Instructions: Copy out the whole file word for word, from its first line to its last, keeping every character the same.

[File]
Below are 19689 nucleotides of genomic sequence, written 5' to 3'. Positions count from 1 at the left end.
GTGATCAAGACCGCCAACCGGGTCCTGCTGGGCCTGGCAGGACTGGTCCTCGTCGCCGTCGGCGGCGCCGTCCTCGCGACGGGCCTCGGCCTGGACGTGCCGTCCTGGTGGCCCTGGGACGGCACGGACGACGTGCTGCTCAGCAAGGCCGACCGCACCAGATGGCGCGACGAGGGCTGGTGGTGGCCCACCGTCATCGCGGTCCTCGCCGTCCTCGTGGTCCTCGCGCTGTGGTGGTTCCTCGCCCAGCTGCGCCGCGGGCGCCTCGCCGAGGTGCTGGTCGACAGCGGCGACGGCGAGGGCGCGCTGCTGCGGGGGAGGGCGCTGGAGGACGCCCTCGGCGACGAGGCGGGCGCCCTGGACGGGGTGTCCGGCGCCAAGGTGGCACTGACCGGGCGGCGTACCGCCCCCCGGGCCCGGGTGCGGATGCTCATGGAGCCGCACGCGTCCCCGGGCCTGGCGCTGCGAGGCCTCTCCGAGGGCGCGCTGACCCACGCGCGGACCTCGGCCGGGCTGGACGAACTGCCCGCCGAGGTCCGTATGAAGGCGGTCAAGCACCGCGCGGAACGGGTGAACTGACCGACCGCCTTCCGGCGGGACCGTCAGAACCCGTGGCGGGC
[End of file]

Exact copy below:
Below are 19689 nucleotides of genomic sequence, written 5' to 3'. Positions count from 1 at the left end.
GTGATCAAGACCGCCAACCGGGTCCTGCTGGGCCTGGCAGGACTGGTCCTCGTCGCCGTCGGCGGCGCCGTCCTCGCGACGGGCCTCGGCCTGGACGTGCCGTCCTGGTGGCCCTGGGACGGCACGGACGACGTGCTGCTCAGCAAGGCCGACCGCACCAGATGGCGCGACGAGGGCTGGTGGTGGCCCACCGTCATCGCGGTCCTCGCCGTCCTCGTGGTCCTCGCGCTGTGGTGGTTCCTCGCCCAGCTGCGCCGCGGGCGCCTCGCCGAGGTGCTGGTCGACAGCGGCGACGGCGAGGGCGCGCTGCTGCGGGGGAGGGCGCTGGAGGACGCCCTCGGCGACGAGGCGGGCGCCCTGGACGGGGTGTCCGGCGCCAAGGTGGCACTGACCGGGCGGCGTACCGCCCCCCGGGCCCGGGTGCGGATGCTCATGGAGCCGCACGCGTCCCCGGGCCTGGCGCTGCGAGGCCTCTCCGAGGGCGCGCTGACCCACGCGCGGACCTCGGCCGGGCTGGACGAACTGCCCGCCGAGGTCCGTATGAAGGCGGTCAAGCACCGCGCGGAACGGGTGAACTGACCGACCGCCTTCCGGCGGGACCGTCAGAACCCGTGGCGGGC